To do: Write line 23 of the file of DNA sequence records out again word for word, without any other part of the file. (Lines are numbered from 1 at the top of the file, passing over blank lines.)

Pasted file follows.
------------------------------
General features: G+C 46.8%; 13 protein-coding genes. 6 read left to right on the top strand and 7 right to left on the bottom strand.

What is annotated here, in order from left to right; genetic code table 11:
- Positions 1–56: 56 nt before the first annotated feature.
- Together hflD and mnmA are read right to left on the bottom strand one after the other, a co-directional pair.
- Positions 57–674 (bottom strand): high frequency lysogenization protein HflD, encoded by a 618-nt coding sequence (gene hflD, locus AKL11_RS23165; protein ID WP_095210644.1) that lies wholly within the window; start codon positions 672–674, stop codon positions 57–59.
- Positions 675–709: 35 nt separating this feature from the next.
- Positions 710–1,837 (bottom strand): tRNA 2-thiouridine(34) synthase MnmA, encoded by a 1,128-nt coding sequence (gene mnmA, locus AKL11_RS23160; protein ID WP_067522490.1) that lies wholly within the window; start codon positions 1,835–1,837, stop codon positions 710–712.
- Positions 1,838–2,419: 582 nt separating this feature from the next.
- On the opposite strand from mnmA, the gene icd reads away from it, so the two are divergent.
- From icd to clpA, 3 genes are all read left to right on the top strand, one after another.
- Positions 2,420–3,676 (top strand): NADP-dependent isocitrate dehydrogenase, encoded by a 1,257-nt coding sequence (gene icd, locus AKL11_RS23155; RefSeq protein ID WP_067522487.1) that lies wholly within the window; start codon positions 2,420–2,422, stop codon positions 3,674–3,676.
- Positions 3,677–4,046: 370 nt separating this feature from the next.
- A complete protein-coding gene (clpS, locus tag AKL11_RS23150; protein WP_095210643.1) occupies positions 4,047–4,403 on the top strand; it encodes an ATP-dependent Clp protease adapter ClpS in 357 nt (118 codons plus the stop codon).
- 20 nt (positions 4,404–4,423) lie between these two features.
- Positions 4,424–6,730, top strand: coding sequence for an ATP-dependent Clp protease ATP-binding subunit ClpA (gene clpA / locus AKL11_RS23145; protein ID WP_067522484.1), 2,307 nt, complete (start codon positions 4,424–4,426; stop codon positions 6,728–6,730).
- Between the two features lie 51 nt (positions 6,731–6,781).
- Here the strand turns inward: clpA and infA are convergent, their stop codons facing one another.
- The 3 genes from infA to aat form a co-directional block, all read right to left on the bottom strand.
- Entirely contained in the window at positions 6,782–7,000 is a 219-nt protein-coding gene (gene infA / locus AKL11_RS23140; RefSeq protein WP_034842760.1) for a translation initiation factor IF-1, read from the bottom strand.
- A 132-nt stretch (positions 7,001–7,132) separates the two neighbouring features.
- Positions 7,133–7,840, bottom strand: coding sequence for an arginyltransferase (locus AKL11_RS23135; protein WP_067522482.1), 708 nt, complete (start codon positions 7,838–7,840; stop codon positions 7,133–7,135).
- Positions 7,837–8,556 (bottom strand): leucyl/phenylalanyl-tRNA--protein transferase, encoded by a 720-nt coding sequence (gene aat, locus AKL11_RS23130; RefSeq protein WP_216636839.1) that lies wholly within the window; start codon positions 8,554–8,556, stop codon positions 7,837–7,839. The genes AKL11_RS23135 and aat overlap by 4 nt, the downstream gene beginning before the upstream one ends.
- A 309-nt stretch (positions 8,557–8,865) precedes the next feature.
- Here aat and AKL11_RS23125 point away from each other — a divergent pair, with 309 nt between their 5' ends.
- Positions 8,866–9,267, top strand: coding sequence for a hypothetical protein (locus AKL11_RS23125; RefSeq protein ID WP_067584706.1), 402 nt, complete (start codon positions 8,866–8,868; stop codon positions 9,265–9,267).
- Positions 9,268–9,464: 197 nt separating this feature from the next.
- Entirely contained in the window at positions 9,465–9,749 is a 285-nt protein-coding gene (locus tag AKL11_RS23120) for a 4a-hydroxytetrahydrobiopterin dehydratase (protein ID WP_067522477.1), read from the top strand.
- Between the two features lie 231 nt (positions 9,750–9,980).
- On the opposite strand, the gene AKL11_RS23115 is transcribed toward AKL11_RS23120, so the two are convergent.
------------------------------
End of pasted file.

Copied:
- A 309-nt stretch (positions 8,557–8,865) precedes the next feature.